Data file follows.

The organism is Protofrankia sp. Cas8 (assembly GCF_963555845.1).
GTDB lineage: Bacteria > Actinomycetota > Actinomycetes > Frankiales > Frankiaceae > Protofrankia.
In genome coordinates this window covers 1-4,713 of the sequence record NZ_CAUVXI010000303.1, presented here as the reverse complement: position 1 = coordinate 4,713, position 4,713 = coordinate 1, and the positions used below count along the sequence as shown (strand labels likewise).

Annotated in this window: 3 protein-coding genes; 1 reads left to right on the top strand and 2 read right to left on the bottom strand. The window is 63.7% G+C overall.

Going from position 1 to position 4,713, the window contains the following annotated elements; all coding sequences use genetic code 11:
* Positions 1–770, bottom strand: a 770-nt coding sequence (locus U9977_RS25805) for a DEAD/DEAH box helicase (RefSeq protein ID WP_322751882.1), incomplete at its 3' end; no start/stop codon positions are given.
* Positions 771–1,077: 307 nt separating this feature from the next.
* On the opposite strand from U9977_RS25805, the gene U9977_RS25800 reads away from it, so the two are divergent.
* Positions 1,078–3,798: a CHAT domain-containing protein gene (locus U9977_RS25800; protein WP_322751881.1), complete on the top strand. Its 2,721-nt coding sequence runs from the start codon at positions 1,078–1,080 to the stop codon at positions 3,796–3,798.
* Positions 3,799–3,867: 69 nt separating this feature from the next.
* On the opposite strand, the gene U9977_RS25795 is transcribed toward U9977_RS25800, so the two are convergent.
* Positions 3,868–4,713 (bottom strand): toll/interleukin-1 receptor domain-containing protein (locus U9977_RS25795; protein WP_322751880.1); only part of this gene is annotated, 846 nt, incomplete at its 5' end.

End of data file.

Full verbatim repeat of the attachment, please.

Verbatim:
The organism is Protofrankia sp. Cas8 (assembly GCF_963555845.1).
GTDB lineage: Bacteria > Actinomycetota > Actinomycetes > Frankiales > Frankiaceae > Protofrankia.
In genome coordinates this window covers 1-4,713 of the sequence record NZ_CAUVXI010000303.1, presented here as the reverse complement: position 1 = coordinate 4,713, position 4,713 = coordinate 1, and the positions used below count along the sequence as shown (strand labels likewise).

Annotated in this window: 3 protein-coding genes; 1 reads left to right on the top strand and 2 read right to left on the bottom strand. The window is 63.7% G+C overall.

Going from position 1 to position 4,713, the window contains the following annotated elements; all coding sequences use genetic code 11:
* Positions 1–770, bottom strand: a 770-nt coding sequence (locus U9977_RS25805) for a DEAD/DEAH box helicase (RefSeq protein ID WP_322751882.1), incomplete at its 3' end; no start/stop codon positions are given.
* Positions 771–1,077: 307 nt separating this feature from the next.
* On the opposite strand from U9977_RS25805, the gene U9977_RS25800 reads away from it, so the two are divergent.
* Positions 1,078–3,798: a CHAT domain-containing protein gene (locus U9977_RS25800; protein WP_322751881.1), complete on the top strand. Its 2,721-nt coding sequence runs from the start codon at positions 1,078–1,080 to the stop codon at positions 3,796–3,798.
* Positions 3,799–3,867: 69 nt separating this feature from the next.
* On the opposite strand, the gene U9977_RS25795 is transcribed toward U9977_RS25800, so the two are convergent.
* Positions 3,868–4,713 (bottom strand): toll/interleukin-1 receptor domain-containing protein (locus U9977_RS25795; protein WP_322751880.1); only part of this gene is annotated, 846 nt, incomplete at its 5' end.